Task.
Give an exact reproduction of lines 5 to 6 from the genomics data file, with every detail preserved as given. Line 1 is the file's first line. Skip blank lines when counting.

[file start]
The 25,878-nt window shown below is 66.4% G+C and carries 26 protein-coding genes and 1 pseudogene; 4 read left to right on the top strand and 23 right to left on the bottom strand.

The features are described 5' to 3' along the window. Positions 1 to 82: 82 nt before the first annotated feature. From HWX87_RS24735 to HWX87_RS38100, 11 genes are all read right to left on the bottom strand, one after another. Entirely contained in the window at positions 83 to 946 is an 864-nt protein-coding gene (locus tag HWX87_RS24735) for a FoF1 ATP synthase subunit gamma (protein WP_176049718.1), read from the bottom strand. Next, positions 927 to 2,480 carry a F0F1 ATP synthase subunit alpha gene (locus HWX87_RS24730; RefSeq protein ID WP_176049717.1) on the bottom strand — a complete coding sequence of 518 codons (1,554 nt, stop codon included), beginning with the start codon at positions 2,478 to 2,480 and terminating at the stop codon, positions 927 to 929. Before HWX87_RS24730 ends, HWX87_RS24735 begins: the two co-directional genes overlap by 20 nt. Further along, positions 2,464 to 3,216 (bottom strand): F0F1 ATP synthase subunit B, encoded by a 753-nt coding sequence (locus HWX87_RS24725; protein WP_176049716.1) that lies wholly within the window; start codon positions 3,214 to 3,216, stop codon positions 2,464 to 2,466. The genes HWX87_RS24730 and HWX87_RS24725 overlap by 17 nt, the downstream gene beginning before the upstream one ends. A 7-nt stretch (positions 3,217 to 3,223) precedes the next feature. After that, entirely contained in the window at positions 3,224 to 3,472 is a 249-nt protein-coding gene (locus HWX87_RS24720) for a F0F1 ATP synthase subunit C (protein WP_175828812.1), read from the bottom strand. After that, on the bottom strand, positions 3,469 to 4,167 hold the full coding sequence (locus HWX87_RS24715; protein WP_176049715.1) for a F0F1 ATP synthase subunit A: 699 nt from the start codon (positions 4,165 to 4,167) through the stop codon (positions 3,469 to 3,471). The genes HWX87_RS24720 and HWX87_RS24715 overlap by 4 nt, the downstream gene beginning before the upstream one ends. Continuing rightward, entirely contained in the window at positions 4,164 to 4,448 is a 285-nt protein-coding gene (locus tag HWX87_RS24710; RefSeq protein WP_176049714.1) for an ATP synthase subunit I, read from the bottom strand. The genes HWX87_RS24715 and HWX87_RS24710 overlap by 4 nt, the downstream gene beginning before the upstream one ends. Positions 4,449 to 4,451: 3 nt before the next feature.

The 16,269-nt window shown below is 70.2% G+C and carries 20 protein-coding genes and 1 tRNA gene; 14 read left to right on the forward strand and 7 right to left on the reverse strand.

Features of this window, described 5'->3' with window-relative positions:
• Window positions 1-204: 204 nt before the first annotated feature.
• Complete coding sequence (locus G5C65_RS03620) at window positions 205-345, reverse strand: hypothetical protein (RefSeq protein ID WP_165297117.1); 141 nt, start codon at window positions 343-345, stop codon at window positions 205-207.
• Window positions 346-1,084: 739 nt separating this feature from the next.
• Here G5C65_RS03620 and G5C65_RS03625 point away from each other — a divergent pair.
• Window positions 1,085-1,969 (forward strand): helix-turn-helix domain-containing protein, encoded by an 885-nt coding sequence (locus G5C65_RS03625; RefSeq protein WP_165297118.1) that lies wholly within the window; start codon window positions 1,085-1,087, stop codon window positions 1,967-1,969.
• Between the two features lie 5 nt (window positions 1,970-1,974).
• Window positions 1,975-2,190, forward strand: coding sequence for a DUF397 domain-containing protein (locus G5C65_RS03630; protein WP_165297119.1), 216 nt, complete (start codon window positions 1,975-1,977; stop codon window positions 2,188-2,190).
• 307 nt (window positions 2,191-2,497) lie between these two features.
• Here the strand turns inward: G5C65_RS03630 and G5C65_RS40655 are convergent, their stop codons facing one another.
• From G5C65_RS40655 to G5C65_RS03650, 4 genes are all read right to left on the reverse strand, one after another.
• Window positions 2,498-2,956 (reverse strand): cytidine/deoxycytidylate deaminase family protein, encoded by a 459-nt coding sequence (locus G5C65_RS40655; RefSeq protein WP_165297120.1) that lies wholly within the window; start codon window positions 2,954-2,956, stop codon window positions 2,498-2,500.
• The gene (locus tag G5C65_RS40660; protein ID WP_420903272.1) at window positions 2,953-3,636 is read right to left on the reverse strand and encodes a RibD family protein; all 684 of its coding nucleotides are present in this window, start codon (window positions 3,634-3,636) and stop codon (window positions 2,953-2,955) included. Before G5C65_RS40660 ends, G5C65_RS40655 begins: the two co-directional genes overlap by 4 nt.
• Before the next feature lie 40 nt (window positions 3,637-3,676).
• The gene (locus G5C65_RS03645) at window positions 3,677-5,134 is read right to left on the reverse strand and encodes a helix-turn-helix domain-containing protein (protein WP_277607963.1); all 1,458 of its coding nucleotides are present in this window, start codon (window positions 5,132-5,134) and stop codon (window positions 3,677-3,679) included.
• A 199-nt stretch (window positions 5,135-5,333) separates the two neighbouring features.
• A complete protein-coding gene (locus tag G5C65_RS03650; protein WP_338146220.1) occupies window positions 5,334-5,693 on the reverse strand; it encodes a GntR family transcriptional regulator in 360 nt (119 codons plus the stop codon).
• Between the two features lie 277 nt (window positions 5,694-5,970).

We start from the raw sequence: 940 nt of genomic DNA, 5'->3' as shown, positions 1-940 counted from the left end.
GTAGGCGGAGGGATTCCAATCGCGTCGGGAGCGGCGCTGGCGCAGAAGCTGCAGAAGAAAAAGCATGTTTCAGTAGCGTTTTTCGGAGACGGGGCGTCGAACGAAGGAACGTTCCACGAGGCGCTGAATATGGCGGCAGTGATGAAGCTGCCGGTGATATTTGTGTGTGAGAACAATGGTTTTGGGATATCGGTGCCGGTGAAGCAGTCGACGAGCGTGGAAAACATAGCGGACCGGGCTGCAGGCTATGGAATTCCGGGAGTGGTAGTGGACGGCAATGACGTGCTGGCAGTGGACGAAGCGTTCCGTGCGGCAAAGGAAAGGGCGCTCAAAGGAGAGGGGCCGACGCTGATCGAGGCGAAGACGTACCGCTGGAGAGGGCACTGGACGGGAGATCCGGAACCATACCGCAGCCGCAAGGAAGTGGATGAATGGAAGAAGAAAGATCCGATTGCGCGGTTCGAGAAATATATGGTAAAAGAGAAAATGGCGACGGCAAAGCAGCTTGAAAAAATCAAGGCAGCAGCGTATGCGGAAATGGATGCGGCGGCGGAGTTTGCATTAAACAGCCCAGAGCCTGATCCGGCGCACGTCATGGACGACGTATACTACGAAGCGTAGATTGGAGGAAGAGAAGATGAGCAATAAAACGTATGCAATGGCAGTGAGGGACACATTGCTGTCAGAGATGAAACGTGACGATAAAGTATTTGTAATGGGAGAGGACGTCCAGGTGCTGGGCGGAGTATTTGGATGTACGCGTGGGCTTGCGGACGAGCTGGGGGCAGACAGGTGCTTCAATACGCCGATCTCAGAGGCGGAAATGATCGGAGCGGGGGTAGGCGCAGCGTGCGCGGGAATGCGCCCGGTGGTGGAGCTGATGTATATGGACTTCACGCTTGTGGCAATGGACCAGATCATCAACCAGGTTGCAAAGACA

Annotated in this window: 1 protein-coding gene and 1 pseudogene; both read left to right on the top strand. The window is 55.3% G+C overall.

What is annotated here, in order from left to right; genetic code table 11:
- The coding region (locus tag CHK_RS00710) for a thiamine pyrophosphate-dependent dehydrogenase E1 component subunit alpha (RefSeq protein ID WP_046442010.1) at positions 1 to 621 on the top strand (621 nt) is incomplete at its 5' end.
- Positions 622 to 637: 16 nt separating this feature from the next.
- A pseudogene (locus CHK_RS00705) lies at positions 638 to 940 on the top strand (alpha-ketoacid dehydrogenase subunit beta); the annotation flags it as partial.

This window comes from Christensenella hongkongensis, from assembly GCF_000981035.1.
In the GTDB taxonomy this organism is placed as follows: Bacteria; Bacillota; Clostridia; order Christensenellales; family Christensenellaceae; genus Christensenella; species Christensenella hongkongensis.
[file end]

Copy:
• Window positions 1-204: 204 nt before the first annotated feature.
• Complete coding sequence (locus G5C65_RS03620) at window positions 205-345, reverse strand: hypothetical protein (RefSeq protein ID WP_165297117.1); 141 nt, start codon at window positions 343-345, stop codon at window positions 205-207.